To: "INTERNET:seaint(--nospam--at)seaint.org" <seaint(--nospam--at)seaint.org>
Subject: RE: Philosophy: Seismic Design Standards
From: Mark Gilligan <MarkKGilligan(--nospam--at)compuserve.com>
Date: Tue, 18 Jan 2000 00:37:10 -0500
I would suggest that the most productive thing that we could do would be to
try to put our codes on a more rational basis. This would mean that the
emphasis would be on developing the theory and tools to validate the codes
and to allow us to go beyond the proscriptive codes.
Such an approach would be compatible if not essectial to the implementation
of a general approach to performance based design. In addition it would
provide a framework that would reduce the ambiguity in the code and it
would allow individuals to develop simplified approaches with confidence
that they were in compliance with the codes.
In other words for the same investment of time and energy we would have
more options. On the other hand the current tendency to develope
prescriptive regulations that are applicable to only a limited number of
situations limit our options and often have unintended consequences.
I believe that the SAC Steel Project is a good first step in this direction
in that it has done much to rationalize our approach to the design of steel
connections. In additions the research has provided engineers with many
insights into the perforance of materials that can be applied to other
One of the big payoffs of this empahsis would be in the improvement in our
ability to design for specific performance objectives thus allowing us to
better meet the needs of our clients and society.
Message text written by INTERNET:seaint(--nospam--at)seaint.org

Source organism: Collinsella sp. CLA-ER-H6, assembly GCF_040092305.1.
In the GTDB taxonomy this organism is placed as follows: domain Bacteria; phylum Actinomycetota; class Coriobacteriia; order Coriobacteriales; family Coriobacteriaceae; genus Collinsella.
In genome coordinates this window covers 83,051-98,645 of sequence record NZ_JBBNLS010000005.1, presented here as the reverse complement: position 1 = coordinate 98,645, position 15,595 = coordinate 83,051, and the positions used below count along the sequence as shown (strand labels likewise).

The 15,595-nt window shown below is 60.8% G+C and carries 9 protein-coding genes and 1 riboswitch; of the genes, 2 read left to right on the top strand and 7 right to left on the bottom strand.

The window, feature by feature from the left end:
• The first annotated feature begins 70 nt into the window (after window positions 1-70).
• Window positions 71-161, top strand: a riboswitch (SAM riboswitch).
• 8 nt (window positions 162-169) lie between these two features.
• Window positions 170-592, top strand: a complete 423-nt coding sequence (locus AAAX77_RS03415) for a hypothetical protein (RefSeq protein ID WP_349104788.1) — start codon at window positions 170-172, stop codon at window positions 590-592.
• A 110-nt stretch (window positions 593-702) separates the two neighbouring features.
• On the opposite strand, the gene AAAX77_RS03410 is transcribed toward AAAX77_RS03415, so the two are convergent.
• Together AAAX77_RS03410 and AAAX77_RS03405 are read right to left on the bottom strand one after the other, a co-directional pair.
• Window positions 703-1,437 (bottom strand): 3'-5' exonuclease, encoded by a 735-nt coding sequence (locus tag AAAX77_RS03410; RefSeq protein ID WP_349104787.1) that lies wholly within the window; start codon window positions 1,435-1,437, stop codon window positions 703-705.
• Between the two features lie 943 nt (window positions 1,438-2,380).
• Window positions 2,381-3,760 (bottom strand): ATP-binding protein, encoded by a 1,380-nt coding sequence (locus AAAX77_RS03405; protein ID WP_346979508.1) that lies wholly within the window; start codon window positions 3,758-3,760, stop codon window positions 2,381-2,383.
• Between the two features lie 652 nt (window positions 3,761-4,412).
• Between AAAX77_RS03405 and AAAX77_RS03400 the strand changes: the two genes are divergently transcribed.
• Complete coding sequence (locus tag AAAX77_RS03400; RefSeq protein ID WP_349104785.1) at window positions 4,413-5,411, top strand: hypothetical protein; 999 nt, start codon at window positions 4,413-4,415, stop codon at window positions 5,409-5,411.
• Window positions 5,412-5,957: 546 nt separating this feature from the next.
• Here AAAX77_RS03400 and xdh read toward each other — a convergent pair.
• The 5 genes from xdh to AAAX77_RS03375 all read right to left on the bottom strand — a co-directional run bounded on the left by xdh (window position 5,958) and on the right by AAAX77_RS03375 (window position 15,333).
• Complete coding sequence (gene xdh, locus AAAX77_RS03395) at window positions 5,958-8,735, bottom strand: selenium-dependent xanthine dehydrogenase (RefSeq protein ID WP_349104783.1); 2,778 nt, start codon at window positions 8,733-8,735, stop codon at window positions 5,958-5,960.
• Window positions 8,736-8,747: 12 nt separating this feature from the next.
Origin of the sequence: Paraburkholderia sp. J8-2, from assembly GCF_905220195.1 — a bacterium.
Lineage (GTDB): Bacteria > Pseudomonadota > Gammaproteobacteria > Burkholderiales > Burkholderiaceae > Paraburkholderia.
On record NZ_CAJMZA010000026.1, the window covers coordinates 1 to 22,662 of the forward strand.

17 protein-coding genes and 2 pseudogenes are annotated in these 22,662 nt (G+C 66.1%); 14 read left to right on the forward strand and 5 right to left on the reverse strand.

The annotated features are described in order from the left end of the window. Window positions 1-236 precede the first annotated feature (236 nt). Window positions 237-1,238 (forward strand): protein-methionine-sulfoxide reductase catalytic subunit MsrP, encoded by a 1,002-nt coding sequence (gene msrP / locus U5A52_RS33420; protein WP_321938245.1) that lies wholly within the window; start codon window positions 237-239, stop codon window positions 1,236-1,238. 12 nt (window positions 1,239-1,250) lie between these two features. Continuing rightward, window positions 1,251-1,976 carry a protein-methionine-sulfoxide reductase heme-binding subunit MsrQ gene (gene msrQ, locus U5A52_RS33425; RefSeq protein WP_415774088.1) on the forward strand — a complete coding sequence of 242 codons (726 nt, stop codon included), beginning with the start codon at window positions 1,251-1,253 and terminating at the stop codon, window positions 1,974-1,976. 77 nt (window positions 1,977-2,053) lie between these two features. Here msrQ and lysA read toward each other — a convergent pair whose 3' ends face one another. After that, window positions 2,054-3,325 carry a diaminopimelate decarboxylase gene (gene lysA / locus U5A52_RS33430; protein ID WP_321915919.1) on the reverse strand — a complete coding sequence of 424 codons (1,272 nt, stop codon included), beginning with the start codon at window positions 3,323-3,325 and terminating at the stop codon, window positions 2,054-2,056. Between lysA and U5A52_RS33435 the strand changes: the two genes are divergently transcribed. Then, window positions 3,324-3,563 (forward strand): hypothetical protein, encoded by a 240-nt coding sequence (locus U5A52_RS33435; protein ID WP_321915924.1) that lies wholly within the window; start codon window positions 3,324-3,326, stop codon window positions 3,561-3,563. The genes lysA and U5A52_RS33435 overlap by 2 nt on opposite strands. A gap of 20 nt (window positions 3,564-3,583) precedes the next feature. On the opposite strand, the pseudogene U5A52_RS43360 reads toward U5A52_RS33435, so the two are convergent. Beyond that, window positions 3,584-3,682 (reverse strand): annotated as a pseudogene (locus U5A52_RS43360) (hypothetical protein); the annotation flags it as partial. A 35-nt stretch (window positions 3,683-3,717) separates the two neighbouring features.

We are standing at an important crossroads in terms of seismic design
standards. Nearly every important U.S. standard that affects
seismic-related portions of the design and construction of buildings (and
some other structures) has just completed a development cycle. There is an
overwhelming consensus among those who are involved in the various aspects
of the process that now is the time to regroup and plan the near future
(perhaps 10 or more years) of seismic design standards in this country. I
won't pretend to represent the parties involved. However, many of the
participants in the formal process subscribe to this listservice. I
that your consideration and input may help to guide the process.
Many of the participants on this listservice could write volumes on this
topic. However, I would suggest that you provide only a brief outline of
your fundamental philosophy on this topic; please don't provide a laundry
list of code items that need to be fixed. Please keep in mind that the
underlying philosophy is the topic of this thread and that brief comments
are more likely to be read (and thus have a better chance of being
Please comment on how you believe that things should be done. Then, if you
believe that it is impossible for the code development process to achieve
this end, feel free to comment on what you feel must be done at a minimum.
To what extent should seismic design standards:
a) Simply codify prevalent practice?
b) Codify current approaches with some improvements (i.e., be consistent
with current practice with some changes to address how things SHOULD be
c) Be founded on first principles (a "rigorous" approach) versus observed
performance (an "anecdotal" approach; recognizing that the two are not
always easily reconciled)?
d) Reflect the current state-of-the-art (recognizing that this can be a
rapidly moving target)?
I would suggest that several important items which affect the approach
may include: applicability to geographically diverse moderate and high
seismic areas; evaluation and rehabilitation of existing structures versus
design of new structures; various sizes and styles of construction (from
residential wood frame to long-span or high-rise steel or concrete
construction); various levels of engineering sophistication; material- or
system-specific behavior; life safety versus economic recovery;
requirements in legally binding standards versus an outline of design
philosophy in voluntary guidelines.
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Michael Valley, P.E., S.E. E-mail: mtv(--nospam--at)skilling.com
Skilling Ward Magnusson Barkshire Inc. Tel:(206)292-1200
1301 Fifth Ave, #3200, Seattle WA 98101-2699 Fax: -1201